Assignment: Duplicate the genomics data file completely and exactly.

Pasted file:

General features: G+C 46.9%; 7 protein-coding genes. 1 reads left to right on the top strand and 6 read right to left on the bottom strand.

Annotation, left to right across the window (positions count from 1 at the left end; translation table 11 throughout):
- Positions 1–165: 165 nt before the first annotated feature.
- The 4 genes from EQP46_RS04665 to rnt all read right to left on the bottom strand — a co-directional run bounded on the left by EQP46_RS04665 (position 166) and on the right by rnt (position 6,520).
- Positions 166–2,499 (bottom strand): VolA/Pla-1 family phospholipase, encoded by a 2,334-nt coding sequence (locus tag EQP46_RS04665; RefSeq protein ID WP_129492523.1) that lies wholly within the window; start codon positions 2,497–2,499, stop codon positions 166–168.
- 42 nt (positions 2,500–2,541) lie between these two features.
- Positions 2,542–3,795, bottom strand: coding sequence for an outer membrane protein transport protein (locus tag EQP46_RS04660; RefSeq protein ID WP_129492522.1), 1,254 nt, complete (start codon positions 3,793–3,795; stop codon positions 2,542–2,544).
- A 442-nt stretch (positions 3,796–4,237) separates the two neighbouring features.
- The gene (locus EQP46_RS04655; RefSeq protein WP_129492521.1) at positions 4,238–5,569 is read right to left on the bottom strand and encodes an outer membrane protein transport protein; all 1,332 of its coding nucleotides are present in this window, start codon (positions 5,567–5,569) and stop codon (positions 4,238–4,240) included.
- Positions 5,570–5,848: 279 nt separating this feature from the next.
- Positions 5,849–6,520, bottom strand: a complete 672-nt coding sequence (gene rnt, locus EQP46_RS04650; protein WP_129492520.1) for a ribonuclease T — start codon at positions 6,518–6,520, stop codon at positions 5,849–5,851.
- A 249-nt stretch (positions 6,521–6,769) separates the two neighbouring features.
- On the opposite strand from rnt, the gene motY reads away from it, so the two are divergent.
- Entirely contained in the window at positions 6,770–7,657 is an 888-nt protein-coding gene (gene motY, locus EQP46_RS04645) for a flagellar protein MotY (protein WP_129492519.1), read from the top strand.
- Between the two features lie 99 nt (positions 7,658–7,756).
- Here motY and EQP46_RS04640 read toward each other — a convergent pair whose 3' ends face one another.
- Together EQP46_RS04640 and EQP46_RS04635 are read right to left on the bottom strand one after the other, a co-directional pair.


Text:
General features: G+C 46.9%; 7 protein-coding genes. 1 reads left to right on the top strand and 6 read right to left on the bottom strand.

Annotation, left to right across the window (positions count from 1 at the left end; translation table 11 throughout):
- Positions 1–165: 165 nt before the first annotated feature.
- The 4 genes from EQP46_RS04665 to rnt all read right to left on the bottom strand — a co-directional run bounded on the left by EQP46_RS04665 (position 166) and on the right by rnt (position 6,520).
- Positions 166–2,499 (bottom strand): VolA/Pla-1 family phospholipase, encoded by a 2,334-nt coding sequence (locus tag EQP46_RS04665; RefSeq protein ID WP_129492523.1) that lies wholly within the window; start codon positions 2,497–2,499, stop codon positions 166–168.
- 42 nt (positions 2,500–2,541) lie between these two features.
- Positions 2,542–3,795, bottom strand: coding sequence for an outer membrane protein transport protein (locus tag EQP46_RS04660; RefSeq protein ID WP_129492522.1), 1,254 nt, complete (start codon positions 3,793–3,795; stop codon positions 2,542–2,544).
- A 442-nt stretch (positions 3,796–4,237) separates the two neighbouring features.
- The gene (locus EQP46_RS04655; RefSeq protein WP_129492521.1) at positions 4,238–5,569 is read right to left on the bottom strand and encodes an outer membrane protein transport protein; all 1,332 of its coding nucleotides are present in this window, start codon (positions 5,567–5,569) and stop codon (positions 4,238–4,240) included.
- Positions 5,570–5,848: 279 nt separating this feature from the next.
- Positions 5,849–6,520, bottom strand: a complete 672-nt coding sequence (gene rnt, locus EQP46_RS04650; protein WP_129492520.1) for a ribonuclease T — start codon at positions 6,518–6,520, stop codon at positions 5,849–5,851.
- A 249-nt stretch (positions 6,521–6,769) separates the two neighbouring features.
- On the opposite strand from rnt, the gene motY reads away from it, so the two are divergent.
- Entirely contained in the window at positions 6,770–7,657 is an 888-nt protein-coding gene (gene motY, locus EQP46_RS04645) for a flagellar protein MotY (protein WP_129492519.1), read from the top strand.
- Between the two features lie 99 nt (positions 7,658–7,756).
- Here motY and EQP46_RS04640 read toward each other — a convergent pair whose 3' ends face one another.
- Together EQP46_RS04640 and EQP46_RS04635 are read right to left on the bottom strand one after the other, a co-directional pair.